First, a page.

The healthcare industry is now using integrated technology with the digitization of patient data. There are medical monitoring devices using smart technology. There are also various types of software for telehealth and virtual care for patients who are away from the hospital. Emergency medical services (EMS) such as mobile integrated or MIH healthcare collect data through computer-aided dispatch (CAD) that can be integrated with an ePCR (electronic personal care record) system. All these are vulnerable to breaches and need tight cybersecurity.
The pandemic also brought on more cyber vulnerabilities. With some healthcare staff doing remote work during the pandemic, there are more points of cybersecurity weakness. Healthcare personnel working on site are under a deluge of cases and are always fatigued. This affects compliance with security protocols, even if unintended.
Cyber Brehaches on Health Institutions
According to FitchRatings, the number and severity of cyberattacks against the public healthcare sector in the U.S. have reached historic highs in the past year and a half. The patient data of an estimated 22 million people were compromised in attacks in 2020 based on information from the U.S. Department of Health and Human Services (HHS). Bitglass research shows that compared to 2019, there were 55 percent more cyberattacks in 2020. Forbes reports that research from Proteneus shows an even higher increase at 62 percent.
Attacks in 2020 were also more complex and at higher scales compared to attacks in 2019, with the average cost needed to recover each patient’s data at 16 percent more. Attacks also caused costly and risky system downtime at an average of 236 days before restoration.
There are state and federal laws in the U.S. that protect the confidentiality of patient data. One such law is the Health Insurance Portability and Accountability Act (HIPAA). Health institutions shoulder the responsibility of keeping patient data secure in compliance with regulations. When there is a breach that exposes patient information, health institutions are held accountable. They can face litigation as well as federal punitive actions. A breach also results in loss of confidence in the health institution from the public.
These are on top of the millions of dollars in ransom that health institutions usually pay just to get their data back. Also, they need to restore the functionality of their systems as soon as possible because downtime puts lives at risk.
Impact on Patients
When healthcare systems are down for long periods, the entire facility is affected. Most often, the whole hospital or large sections are closed down. This further choked the healthcare system that already had stretched resources during the pandemic. Many patients with severe illnesses from COVID-19 need critical care. There are also other patients, such as those with advanced illnesses that require hospitalization. Having to seek other hospitals endangers the lives of patients.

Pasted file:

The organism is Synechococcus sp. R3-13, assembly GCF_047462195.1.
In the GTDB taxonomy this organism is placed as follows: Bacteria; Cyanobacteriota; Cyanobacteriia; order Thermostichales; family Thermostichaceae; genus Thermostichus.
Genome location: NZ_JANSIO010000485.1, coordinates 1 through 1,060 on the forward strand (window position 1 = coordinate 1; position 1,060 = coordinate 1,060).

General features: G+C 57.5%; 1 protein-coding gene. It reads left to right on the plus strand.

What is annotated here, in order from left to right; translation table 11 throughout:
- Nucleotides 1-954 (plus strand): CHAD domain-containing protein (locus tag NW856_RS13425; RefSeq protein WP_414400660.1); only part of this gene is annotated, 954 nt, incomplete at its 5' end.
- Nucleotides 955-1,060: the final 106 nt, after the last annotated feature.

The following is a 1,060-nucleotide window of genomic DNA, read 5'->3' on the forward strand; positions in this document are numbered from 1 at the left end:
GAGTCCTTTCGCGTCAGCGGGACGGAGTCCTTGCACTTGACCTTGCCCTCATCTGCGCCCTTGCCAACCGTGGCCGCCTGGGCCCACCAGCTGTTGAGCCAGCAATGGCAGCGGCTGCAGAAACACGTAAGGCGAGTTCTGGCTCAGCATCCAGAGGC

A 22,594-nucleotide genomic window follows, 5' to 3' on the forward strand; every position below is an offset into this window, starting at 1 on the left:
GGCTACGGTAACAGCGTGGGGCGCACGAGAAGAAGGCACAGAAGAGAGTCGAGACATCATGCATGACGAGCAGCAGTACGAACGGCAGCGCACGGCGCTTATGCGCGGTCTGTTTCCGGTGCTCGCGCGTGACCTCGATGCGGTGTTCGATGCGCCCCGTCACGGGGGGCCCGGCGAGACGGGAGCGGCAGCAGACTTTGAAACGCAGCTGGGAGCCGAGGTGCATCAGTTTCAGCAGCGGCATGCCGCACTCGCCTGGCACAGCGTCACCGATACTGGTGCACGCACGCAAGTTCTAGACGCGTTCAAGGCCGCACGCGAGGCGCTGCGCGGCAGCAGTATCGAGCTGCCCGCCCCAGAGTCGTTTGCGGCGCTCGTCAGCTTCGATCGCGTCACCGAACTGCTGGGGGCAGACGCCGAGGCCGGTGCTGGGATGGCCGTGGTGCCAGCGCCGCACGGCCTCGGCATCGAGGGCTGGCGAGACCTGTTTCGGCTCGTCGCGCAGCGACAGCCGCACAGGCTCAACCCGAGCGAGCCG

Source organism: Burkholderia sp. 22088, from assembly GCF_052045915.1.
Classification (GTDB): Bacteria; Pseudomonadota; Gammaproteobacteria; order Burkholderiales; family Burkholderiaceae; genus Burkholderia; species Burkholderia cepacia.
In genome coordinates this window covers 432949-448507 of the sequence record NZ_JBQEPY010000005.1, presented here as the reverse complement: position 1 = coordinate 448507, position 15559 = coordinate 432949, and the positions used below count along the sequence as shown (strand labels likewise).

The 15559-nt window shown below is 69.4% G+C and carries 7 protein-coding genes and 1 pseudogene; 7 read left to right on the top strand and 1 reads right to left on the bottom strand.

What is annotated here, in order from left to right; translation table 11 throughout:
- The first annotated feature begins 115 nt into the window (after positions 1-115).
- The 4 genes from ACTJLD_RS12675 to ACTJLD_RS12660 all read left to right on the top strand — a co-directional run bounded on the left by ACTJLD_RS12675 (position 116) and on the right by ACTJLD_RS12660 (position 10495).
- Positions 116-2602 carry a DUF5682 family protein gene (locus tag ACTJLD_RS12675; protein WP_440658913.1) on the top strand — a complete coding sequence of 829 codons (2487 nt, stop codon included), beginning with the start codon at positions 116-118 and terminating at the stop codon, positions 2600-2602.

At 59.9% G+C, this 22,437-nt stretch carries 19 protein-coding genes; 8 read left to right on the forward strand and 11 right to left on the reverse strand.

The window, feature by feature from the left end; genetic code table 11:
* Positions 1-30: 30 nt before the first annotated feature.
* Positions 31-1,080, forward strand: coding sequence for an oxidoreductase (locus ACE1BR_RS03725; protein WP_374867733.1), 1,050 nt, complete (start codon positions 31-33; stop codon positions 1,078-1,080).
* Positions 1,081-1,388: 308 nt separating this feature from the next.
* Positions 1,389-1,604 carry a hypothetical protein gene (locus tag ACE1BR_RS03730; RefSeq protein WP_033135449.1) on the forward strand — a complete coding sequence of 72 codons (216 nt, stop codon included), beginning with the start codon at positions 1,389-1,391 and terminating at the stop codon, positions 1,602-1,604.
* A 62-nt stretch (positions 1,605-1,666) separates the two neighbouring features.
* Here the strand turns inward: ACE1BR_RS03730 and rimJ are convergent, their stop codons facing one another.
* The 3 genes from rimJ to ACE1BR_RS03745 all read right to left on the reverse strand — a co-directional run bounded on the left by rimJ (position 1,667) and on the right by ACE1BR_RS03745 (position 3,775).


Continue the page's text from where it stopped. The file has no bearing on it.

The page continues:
Cybercriminals do not only victimize the health institutions when they hold their data for ransom. Hackers also steal identities and personal information to sell on the deep web. Other criminals use these to create fake identities, use credit cards, apply for loans, file false insurance claims, or apply for government pandemic aid. There has been a surge in such fraudulent applications. Persons who experience identity theft undergo stressful and lengthy processes to clear up their names. Some have to pay for the fake transactions if they cannot prove the identity theft.
Elevating Cybersecurity Measures
In October 2020, an alert was released jointly by the Federal Bureau of Investigation (FBI), the HHS, and the Cybersecurity and Infrastructure Security Agency (CISA), warning of imminent and increased cybercrime threats against the U.S. healthcare sector. The alert identified the most common ransomware deployed by hackers and recommended best practices for protection.
Institutions must have a recovery plan in place. This includes regular data backup with password-protected offline copies and having an air gap. The network must be segmented to separate sensitive data from the email network. Proprietary or sensitive data must have several copies of backups in separate servers in secure locations that are physically apart.
Manufacturers’ updates for operating systems, firmware, and software must be patched upon release. Install automatically updating antivirus and anti-malware software that does regular scans. Multi-factor authentication must be implemented. Limit users with administrative privileges and compartmentalize access based on need.
Finally, all personnel who use internet-connected devices must be given thorough training in cybersecurity to guard against phishing scams and ransomware sent through emails. They must be made to understand the importance of having complex passwords that are changed regularly and kept secure. If they observe any questionable activities, they must report this promptly to stop or mitigate any possible attack.